So I Networked — Now What?


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Way to go! You did it—you faced the fear of the unknown and you went to the land of networking.

(Or maybe you haven’t! Not sure where to even find networking events? Here are my tips on how to begin your networking odyssey).

(Got some networking events lined up but not sure what to do when you get there? Read my post on how to prepare for networking events).

Now that you’ve gone there and back again, you may be asking yourself a few questions. Like, “So I have all these people’s names and business cards, now what?”

Excellent question grasshopper.

Here’s a few ideas for how you can make the most out of the contacts you made.

Categorize Your Contacts

First, split your contacts up into 3–5 categories.

You get to choose the type of categories that you would like to use, so make up categories that make sense to you and that work fit with your long term goals.

For example, you may want to just stick with A, B and C type clients—A being the best contact who matches your ideal customer profile, and C being not a good fit for right now.

Or, you could be a little more specific and make categories that range from potential customer or referral source and to cool connection. It’s completely up to you!

However, the way you divide the contacts influences how you would go about contacting them, so spend a little time coming up with a categorization process.

Move ‘Em Into The Funnel!

The connections that fall into your ideal customer type are people you want to add into your sales funnel. Once they’re in there, you need to create a system for following up consistently.

You don’t want to waste your time or their time chasing leads who aren’t the right fit for you and your business.

(And of course, you know what the right fit is because you’ve completed your target audience worksheet, right?)

Those other B and C contacts could just be added to your email list (with their expressed permission)—you keep them in your wheelhouse for the moment—but some you just have to let go (I know, sad!)

Seriously, don’t be a contact hoarder! This isn’t about collecting business cards—it’s about forming relationships that benefit both parties. We have to come to a point where we accept that not every contact is our customer.

Now the Fun Part—Making Contact!

When you reach out to people, think about what you learned about that person and their business, and then think about yourself and your brand.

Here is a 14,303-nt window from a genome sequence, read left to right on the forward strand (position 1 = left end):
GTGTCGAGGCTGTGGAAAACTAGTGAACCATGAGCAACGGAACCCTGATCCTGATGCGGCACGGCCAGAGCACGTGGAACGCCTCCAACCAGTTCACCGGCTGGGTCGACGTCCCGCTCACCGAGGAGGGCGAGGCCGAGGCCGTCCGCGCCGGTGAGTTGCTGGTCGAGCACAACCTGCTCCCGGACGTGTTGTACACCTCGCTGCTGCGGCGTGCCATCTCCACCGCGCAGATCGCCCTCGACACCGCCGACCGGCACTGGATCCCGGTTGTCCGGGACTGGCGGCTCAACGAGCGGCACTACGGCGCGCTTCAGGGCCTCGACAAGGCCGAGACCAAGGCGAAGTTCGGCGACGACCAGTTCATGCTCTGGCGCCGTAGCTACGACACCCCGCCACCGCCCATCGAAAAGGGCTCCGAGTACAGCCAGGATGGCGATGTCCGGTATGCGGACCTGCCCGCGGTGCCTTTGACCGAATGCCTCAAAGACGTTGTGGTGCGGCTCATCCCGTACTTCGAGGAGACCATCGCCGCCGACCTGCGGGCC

The way that you reach out should keep all of these elements in mind.

Stay true to Your Brand—Your Style—Your You-ness! That’s what forms solid, long-lasting relationships. People respect it when you’re real—and if they don’t, they’re probably not a good fit.

“But wait!”, you’re thinking, “What do I actually say when I follow up?!”

Don’t worry—I’ve got your back. Here are a few of my personal favs:

Invite Them to an Upcoming Event

A few of my favorites are the Denton Chamber of Commerce mixers, Denton Rotary, and Denton County Young Professionals.

You should also look into local restaurants and pubs—they often do all sorts of food and beer or wine tastings. It’s a great way to build rapport with a potential business partner while doing something very Denton.

Check out the Discover Denton Calendar for additional ideas.

Share One of Your Latest Blogs

Written something you think might help your potential new BFF?

Share it with them! Find a blog post that they might enjoy or that is relevant to something discussed at the networking event you met them at.

Handwrite a Thank You Card

Old but gold—who doesn’t love getting a good ole’ fashioned card in the mail!

Send a card that incorporates your business brand, or maybe even a funny hallmark card.

Send an Article Related to Their Industry

Got some info that you think could really help them out? That’s what friends are for! Send it on to them and start building that relationship.

Ask for a Meeting

If you want to learn more about their business and see if you can partner, just ask to get together.

Don’t think that just because people have your contact information that they will contact you.

They’re busy—aren’t you?

Call them, reach out to them, and see if they have time, but try to fit into their schedule as much as possible. Make it easy for them to learn more about how you can work together.

It’s All About Making the Connection

There are endless ways for you to follow up with contacts you’ve made.

The most important thing, even more important than how you go about it, is just that you actually do it. Email, phone, snail mail… whatever it is, just do something!

Good luck, and get excited—it’s all about connecting!

I want to know how you guys do it—What’s your signature follow up move? How do you connect with people you’ve met, the one that has been most successful?

Heather Steele

After almost a decade of marketing in a corporate setting, she tired of being a corporate cog and decided to go it alone, bootstrapping a business based on one simple principle:   Partnership.   Follow her on Twitter @heathersteele03, LinkedIn, or our blog to learn how to turn your business into a beast.

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